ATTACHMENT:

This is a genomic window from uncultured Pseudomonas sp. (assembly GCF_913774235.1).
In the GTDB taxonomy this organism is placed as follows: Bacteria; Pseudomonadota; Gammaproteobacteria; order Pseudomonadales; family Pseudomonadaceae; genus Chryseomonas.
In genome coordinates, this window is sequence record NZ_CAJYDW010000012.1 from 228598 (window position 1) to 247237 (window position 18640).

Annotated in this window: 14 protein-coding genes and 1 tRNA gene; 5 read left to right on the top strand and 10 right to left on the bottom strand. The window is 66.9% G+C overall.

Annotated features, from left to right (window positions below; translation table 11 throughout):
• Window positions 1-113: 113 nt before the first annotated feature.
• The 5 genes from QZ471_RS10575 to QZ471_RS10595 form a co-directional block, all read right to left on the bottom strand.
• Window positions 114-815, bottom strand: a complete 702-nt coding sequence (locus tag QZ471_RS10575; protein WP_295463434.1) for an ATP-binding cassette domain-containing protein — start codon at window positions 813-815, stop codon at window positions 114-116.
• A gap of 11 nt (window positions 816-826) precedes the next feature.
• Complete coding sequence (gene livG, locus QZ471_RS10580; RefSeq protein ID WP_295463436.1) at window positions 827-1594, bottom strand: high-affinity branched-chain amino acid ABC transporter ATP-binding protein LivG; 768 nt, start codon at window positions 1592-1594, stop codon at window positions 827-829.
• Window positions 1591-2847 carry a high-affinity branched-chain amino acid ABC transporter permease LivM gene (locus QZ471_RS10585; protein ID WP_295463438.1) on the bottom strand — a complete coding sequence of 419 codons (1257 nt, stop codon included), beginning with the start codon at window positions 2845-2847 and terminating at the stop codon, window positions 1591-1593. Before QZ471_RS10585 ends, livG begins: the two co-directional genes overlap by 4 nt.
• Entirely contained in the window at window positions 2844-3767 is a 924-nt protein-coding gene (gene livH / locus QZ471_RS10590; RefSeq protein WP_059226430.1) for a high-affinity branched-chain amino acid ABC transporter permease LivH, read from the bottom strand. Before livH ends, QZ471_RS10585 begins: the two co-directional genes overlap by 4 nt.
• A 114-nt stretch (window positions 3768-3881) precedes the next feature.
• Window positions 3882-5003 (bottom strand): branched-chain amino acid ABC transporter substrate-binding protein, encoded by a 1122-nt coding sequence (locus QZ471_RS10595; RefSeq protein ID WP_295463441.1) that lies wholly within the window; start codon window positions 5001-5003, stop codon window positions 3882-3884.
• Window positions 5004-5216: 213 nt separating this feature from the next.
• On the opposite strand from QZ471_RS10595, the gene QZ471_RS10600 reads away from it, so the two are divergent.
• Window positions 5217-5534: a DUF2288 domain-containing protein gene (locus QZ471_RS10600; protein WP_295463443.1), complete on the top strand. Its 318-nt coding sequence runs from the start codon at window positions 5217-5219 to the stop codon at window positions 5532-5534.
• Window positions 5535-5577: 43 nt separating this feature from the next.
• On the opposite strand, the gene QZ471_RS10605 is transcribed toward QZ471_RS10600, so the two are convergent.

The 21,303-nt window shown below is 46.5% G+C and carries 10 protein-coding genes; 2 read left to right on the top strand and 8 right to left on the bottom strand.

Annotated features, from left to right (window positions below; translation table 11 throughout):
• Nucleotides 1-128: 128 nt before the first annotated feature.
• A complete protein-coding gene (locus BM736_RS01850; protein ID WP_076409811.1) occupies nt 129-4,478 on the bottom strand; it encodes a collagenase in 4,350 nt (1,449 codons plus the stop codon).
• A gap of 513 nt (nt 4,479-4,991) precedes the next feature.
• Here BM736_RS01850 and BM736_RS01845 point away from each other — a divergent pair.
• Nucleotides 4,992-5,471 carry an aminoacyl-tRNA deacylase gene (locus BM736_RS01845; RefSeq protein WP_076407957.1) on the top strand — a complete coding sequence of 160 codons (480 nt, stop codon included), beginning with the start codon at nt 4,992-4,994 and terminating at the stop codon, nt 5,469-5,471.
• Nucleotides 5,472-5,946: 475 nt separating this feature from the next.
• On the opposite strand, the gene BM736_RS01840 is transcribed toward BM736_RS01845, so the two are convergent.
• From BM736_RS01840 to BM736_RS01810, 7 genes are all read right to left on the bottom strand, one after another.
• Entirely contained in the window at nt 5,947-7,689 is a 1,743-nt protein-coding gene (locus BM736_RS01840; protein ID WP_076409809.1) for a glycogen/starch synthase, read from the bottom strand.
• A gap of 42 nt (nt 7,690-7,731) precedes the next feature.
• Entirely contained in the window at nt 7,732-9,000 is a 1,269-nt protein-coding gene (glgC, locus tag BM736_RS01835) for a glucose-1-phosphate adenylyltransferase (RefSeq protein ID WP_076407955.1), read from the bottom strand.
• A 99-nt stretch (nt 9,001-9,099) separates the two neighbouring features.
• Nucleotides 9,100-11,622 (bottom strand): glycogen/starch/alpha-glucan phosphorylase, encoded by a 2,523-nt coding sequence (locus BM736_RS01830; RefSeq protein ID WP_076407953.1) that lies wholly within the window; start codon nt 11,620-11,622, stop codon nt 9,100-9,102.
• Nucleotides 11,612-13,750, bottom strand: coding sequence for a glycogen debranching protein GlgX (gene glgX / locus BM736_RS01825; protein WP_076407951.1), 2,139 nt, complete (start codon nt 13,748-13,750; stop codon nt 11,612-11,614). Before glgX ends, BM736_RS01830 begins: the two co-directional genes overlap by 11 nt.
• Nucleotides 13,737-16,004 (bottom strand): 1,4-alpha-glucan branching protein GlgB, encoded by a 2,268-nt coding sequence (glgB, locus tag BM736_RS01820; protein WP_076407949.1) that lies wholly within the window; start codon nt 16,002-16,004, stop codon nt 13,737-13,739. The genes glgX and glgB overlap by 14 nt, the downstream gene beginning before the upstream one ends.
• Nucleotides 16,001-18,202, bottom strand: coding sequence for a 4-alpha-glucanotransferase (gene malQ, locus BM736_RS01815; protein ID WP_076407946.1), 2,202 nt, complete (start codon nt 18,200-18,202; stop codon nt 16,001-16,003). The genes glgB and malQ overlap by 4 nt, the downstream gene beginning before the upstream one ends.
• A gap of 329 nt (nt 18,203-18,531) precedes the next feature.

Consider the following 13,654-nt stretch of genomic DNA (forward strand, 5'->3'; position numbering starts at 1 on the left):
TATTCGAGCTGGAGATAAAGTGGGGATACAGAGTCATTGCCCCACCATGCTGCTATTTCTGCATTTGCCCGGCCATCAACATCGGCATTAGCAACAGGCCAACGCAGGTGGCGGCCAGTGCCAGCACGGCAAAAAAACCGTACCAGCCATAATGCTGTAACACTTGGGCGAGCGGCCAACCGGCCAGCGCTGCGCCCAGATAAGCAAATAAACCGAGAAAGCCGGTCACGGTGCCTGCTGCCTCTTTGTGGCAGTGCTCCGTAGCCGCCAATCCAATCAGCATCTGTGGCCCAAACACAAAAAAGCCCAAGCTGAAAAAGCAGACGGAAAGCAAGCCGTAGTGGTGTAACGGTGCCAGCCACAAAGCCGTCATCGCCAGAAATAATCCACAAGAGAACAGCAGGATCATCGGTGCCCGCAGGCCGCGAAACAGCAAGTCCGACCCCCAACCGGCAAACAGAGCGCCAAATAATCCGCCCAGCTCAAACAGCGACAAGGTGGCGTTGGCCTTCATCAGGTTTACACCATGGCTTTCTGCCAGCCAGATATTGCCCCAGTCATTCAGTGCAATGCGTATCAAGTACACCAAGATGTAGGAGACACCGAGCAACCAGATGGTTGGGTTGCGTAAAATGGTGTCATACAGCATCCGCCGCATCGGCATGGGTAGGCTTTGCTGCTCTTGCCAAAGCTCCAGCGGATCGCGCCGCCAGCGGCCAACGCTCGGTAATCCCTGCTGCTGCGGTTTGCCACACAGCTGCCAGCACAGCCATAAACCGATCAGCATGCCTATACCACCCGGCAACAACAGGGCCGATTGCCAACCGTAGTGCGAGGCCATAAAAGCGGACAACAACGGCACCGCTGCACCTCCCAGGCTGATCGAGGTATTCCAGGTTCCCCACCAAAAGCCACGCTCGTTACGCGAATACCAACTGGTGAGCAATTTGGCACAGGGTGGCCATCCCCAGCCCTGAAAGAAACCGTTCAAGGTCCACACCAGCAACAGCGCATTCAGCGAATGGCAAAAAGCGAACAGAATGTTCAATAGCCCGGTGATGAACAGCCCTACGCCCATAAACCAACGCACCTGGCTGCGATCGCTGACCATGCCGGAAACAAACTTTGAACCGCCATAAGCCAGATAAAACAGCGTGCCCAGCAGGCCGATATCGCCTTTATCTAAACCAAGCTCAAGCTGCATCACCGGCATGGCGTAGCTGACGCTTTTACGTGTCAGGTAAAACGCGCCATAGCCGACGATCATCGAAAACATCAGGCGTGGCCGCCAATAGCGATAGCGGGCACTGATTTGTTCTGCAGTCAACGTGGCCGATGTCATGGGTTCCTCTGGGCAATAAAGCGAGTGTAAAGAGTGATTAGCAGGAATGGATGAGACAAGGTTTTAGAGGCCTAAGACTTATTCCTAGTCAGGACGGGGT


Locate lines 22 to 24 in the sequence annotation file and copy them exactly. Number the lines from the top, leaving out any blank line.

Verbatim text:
• Nucleotides 1-128: 128 nt before the first annotated feature.
• A complete protein-coding gene (locus BM736_RS01850; protein ID WP_076409811.1) occupies nt 129-4,478 on the bottom strand; it encodes a collagenase in 4,350 nt (1,449 codons plus the stop codon).
• A gap of 513 nt (nt 4,479-4,991) precedes the next feature.